The demolition of a shuttered church begins after a long battle

Demolition of a closed 19th-century church in Philadelphia has begun after a year-long battle by some neighbors to save the crumbling structure.

Last week, teams surrounded the 140-year-old St. Lawrence Church in the Fishtown neighborhood with scaffolding, fencing and barricades. Neighbors gathered on Wednesday to have their last look, taking photos and pointing to the huge cross, once attached to the building, which was against a fence, KYW reported.

“I don’t want to see any church of any denomination fall,” Margaret Ann Ramsey told KYW. “It’s always been part of the region, so it’s sad, especially for the people who belong to this parish.”

Michael Johnson of HC Site Construction told WTXF-TV that the work to dismantle the 150-foot booms is done by hand, with material dropped through chutes down to the basement to avoid vibrations from hoist activity. trucks.

The city’s licensing and inspections department issued a demolition permit nearly a year ago, but officials said moving utility poles and wires that surround the property took longer than expected. . Crews were also told to wait until summer due to classes at a nearby Catholic school, The Philadelphia Inquirer reported.

St. Lawrence is listed on the Philadelphia Register of Historic Places, and the Philadelphia Historical Commission has ordered the developer to preserve or reconstruct the facade of the church in any new development. A zoning permit for an eight-story, 49-unit multi-family residential project is under appeal, the newspaper reported.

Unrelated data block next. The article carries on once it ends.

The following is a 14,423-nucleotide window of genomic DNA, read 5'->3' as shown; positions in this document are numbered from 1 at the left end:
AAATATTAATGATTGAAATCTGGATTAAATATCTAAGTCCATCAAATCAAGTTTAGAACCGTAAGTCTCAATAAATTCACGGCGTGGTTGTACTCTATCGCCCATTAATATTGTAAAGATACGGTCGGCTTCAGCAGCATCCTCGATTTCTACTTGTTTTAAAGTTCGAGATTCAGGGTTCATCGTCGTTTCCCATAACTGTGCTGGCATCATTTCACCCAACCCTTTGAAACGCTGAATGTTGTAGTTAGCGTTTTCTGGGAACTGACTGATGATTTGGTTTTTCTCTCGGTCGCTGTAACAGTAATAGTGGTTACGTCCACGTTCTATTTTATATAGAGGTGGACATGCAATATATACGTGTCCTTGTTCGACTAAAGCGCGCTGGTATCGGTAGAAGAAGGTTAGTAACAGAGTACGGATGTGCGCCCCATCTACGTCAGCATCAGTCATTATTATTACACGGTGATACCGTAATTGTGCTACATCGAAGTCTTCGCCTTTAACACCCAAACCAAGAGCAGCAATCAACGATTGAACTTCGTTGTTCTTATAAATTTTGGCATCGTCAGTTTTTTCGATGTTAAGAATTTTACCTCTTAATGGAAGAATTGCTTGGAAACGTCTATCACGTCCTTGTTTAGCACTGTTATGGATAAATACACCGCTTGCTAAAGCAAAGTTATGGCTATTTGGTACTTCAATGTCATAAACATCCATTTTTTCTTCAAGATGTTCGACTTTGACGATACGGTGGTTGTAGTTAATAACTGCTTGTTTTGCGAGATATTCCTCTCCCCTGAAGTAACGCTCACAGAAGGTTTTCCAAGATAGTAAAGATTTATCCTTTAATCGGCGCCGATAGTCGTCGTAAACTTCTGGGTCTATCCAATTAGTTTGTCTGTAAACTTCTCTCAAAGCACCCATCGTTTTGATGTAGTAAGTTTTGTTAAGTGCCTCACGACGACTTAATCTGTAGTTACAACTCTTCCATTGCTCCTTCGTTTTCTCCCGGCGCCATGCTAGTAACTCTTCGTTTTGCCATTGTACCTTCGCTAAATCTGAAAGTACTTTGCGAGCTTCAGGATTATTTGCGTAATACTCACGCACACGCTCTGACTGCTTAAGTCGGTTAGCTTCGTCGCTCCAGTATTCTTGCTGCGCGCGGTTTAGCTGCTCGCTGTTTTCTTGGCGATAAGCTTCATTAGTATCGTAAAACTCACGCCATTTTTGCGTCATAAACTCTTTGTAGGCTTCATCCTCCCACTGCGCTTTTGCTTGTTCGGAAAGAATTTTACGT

The church was built in 1882 with donations from Polish immigrants. In 2014, the Archdiocese of Philadelphia announced its closure, citing “vertical cracks” and a “heavily deteriorated” facade that threatened to collapse without a $3.5 million restoration. Proponents said their estimates only totaled $700,000. The historic commission added the church to the city’s historic register in 2015.

Concerns arose in 2019 when pieces of the facade collapsed, in one case with 6,000 pounds (2,720 kilograms) of rock breaking loose from a spire, puncturing steel scaffolding and falling into a fenced safety area around church, causing the nearby school to close for two days.

The archdiocese spent $135,000 to stabilize the building, and city inspectors said it appeared to be in better condition, but later two engineers hired by the new owner concluded that Saint-Laurent had significantly degraded, with one predicting “at least partial collapse” within a year. decade. A structural engineer hired by the Preservation Alliance of Greater Philadelphia said the building remained standing despite dire assessments by a number of engineers.